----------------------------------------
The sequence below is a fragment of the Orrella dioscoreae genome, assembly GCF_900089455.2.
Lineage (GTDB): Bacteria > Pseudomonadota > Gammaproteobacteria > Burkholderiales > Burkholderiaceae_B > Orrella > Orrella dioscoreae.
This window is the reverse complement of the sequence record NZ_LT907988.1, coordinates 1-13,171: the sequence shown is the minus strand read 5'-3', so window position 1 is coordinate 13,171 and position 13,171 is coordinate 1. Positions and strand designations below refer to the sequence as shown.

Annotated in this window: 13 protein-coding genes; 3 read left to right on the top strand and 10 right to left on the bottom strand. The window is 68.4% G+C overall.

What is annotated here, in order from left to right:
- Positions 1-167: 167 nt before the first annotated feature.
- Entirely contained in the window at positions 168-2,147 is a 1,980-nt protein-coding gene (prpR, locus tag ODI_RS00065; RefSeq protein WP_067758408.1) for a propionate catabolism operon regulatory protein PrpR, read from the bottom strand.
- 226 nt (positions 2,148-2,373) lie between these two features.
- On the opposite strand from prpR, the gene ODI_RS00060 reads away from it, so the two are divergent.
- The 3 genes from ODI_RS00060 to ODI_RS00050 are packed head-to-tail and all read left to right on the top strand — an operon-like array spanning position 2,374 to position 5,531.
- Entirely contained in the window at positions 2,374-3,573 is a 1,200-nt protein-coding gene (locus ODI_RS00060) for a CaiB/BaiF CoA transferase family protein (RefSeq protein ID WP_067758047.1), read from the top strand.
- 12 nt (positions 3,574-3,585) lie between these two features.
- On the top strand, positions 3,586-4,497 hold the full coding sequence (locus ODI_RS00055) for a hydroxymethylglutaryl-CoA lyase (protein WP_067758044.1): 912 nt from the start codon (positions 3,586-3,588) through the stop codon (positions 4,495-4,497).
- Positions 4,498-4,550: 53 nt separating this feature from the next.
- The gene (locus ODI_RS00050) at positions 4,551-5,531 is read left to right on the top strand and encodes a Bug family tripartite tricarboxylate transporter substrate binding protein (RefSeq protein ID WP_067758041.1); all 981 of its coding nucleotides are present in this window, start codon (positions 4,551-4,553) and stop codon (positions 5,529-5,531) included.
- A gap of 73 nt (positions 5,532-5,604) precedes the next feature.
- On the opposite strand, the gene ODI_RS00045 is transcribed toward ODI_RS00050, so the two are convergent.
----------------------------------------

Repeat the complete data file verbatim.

The sequence below is a fragment of the Orrella dioscoreae genome, assembly GCF_900089455.2.
Lineage (GTDB): Bacteria > Pseudomonadota > Gammaproteobacteria > Burkholderiales > Burkholderiaceae_B > Orrella > Orrella dioscoreae.
This window is the reverse complement of the sequence record NZ_LT907988.1, coordinates 1-13,171: the sequence shown is the minus strand read 5'-3', so window position 1 is coordinate 13,171 and position 13,171 is coordinate 1. Positions and strand designations below refer to the sequence as shown.

Annotated in this window: 13 protein-coding genes; 3 read left to right on the top strand and 10 right to left on the bottom strand. The window is 68.4% G+C overall.

What is annotated here, in order from left to right:
- Positions 1-167: 167 nt before the first annotated feature.
- Entirely contained in the window at positions 168-2,147 is a 1,980-nt protein-coding gene (prpR, locus tag ODI_RS00065; RefSeq protein WP_067758408.1) for a propionate catabolism operon regulatory protein PrpR, read from the bottom strand.
- 226 nt (positions 2,148-2,373) lie between these two features.
- On the opposite strand from prpR, the gene ODI_RS00060 reads away from it, so the two are divergent.
- The 3 genes from ODI_RS00060 to ODI_RS00050 are packed head-to-tail and all read left to right on the top strand — an operon-like array spanning position 2,374 to position 5,531.
- Entirely contained in the window at positions 2,374-3,573 is a 1,200-nt protein-coding gene (locus ODI_RS00060) for a CaiB/BaiF CoA transferase family protein (RefSeq protein ID WP_067758047.1), read from the top strand.
- 12 nt (positions 3,574-3,585) lie between these two features.
- On the top strand, positions 3,586-4,497 hold the full coding sequence (locus ODI_RS00055) for a hydroxymethylglutaryl-CoA lyase (protein WP_067758044.1): 912 nt from the start codon (positions 3,586-3,588) through the stop codon (positions 4,495-4,497).
- Positions 4,498-4,550: 53 nt separating this feature from the next.
- The gene (locus ODI_RS00050) at positions 4,551-5,531 is read left to right on the top strand and encodes a Bug family tripartite tricarboxylate transporter substrate binding protein (RefSeq protein ID WP_067758041.1); all 981 of its coding nucleotides are present in this window, start codon (positions 4,551-4,553) and stop codon (positions 5,529-5,531) included.
- A gap of 73 nt (positions 5,532-5,604) precedes the next feature.
- On the opposite strand, the gene ODI_RS00045 is transcribed toward ODI_RS00050, so the two are convergent.